While buggy or malicious code has historically caused major issues and loss of funds, this generally isn’t the case on Agoric, since Zoe-based smart contracts cannot execute a transfer unless all constraints specified within the agreement are met. 

Zoe provides peace of mind to end-users, but also to developers — who no longer have to worry that errors in their code will cause catastrophic losses for their users. That isn’t to say that smart contracts won’t still have bugs — we haven’t yet invented a solution to bugs in code 😊  — but, any smart contract errors will, at worst, give users a full refund of anything they contributed to the contract. 

For instance, a developer might inadvertently code an auction contract that is unable to correctly choose a winning bid. In this case, all participants will simply get their bids back in their original form (lossless refunds). 

Because Zoe escrows and protects users’ funds from malicious or buggy smart contracts, smart contract audits are a much simpler task: every movement of funds is clearly identified and protected with offer safety. Although we can never guarantee that a smart contract always behaves correctly, the misbehavior is much easier to spot in audits. 

What You Can Do With Zoe

Zoe is designed to make building powerful smart contracts as open and intuitive as possible, thanks to its JavaScript-based runtime environment. This makes smart contract development accessible to more than 13.8 million JavaScript developers worldwide. 

To be more specific, Zoe allows developers to build their smart contracts using a subset of the JavaScript language that removes known insecurities and pitfalls such as prototype pollution This cut-down version of JavaScript, also known as SES, essentially accomplishes two main things:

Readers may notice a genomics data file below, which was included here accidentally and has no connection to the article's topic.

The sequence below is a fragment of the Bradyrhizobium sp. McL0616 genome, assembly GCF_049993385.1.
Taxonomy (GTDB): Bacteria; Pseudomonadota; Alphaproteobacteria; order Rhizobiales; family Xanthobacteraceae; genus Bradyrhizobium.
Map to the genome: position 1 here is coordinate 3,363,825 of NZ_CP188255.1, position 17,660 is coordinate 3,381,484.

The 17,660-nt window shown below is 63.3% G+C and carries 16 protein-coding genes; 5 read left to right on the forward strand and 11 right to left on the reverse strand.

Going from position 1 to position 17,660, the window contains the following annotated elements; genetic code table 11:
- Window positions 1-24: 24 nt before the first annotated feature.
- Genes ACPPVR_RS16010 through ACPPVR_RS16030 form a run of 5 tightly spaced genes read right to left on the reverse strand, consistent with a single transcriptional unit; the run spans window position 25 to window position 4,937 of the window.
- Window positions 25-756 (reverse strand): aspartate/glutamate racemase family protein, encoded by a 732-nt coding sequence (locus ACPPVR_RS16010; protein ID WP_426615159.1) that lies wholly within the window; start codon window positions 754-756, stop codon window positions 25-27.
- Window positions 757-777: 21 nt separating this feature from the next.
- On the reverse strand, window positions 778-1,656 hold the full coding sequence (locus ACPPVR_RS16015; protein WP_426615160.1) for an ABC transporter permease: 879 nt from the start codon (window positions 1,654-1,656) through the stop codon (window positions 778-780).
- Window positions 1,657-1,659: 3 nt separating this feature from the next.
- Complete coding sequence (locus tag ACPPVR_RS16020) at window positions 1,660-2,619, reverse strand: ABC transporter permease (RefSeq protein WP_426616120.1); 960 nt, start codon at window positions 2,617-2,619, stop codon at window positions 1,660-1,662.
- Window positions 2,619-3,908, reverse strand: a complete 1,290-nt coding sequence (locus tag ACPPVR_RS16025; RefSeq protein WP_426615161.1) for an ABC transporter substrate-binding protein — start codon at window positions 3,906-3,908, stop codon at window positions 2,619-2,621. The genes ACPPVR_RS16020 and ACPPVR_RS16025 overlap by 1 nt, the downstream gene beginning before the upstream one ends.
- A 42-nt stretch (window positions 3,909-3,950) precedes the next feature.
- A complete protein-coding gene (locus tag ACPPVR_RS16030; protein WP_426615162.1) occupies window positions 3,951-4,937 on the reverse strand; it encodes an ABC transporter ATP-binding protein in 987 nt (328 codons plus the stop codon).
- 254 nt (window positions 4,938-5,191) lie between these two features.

1. Minimizes the risks that come with calling or using another smart contract by creating and enforcing clear boundaries

  2. Lowers the barriers to entry, making smart contract development more accessible.

Zoe is built on top of Agoric’s token standard, the Electronic Rights Transfer Protocol (ERTP) — which is used for creating, transferring, and using both fungible and non-fungible digital assets in JavaScript. We’ll have an ELI5 article up for ERTP very soon. 

Together, Zoe, ERTP, and the rest of the Agoric platform can be used to create intuitive, highly secure, and scalable decentralized applications — including those built for community or enterprise use cases. 

We’ve already created a range of modular components that can be used for building the first wave of these products. Some of these DeFi legos include:

  • Swaps and sales contracts

  • OTC desk

  • Trustless loans

  • Automated market makers

Want to start building on Zoe? Take a look at some of our pre-built smart contract templates to get started on the Agoric testnet. As of May 2021, Zoe is still in beta.